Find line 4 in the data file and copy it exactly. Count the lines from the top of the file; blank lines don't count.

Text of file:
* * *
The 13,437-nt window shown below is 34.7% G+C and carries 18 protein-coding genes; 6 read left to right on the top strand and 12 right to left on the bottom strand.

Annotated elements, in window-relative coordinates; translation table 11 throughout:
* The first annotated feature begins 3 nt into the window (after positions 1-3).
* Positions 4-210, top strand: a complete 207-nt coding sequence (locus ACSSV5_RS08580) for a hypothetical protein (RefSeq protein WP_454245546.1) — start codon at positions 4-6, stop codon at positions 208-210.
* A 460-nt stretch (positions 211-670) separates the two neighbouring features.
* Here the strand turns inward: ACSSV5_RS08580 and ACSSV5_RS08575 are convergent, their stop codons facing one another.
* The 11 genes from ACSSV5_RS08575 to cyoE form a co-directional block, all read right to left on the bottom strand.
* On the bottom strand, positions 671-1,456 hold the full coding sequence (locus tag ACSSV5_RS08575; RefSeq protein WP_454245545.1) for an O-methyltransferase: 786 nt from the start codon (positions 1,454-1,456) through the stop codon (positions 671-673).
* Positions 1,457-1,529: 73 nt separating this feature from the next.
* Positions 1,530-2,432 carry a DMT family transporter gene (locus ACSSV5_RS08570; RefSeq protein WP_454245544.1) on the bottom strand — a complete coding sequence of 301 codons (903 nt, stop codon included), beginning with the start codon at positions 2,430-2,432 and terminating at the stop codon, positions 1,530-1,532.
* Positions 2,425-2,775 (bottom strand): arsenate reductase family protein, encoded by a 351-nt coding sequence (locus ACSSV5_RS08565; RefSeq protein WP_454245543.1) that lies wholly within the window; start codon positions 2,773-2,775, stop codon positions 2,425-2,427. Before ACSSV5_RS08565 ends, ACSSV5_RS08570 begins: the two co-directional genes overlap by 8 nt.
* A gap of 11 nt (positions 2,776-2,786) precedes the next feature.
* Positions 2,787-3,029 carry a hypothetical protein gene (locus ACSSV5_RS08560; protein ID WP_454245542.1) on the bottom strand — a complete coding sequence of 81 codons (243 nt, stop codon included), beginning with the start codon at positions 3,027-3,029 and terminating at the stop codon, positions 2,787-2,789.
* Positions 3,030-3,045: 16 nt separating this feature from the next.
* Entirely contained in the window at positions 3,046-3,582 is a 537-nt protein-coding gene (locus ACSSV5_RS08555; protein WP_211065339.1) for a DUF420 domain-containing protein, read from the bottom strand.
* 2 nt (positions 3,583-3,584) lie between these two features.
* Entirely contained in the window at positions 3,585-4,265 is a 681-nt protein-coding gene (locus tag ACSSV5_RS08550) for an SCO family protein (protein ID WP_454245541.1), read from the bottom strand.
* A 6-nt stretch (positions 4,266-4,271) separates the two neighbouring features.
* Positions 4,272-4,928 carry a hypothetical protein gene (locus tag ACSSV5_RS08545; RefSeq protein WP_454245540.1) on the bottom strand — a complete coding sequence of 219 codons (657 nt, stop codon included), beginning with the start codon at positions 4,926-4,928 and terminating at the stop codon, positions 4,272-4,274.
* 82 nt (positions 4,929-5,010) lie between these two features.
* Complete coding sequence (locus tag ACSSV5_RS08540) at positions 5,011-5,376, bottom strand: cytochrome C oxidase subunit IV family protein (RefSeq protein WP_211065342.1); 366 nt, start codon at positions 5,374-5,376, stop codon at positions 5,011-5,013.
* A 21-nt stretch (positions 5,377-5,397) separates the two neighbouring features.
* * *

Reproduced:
* Positions 4-210, top strand: a complete 207-nt coding sequence (locus ACSSV5_RS08580) for a hypothetical protein (RefSeq protein WP_454245546.1) — start codon at positions 4-6, stop codon at positions 208-210.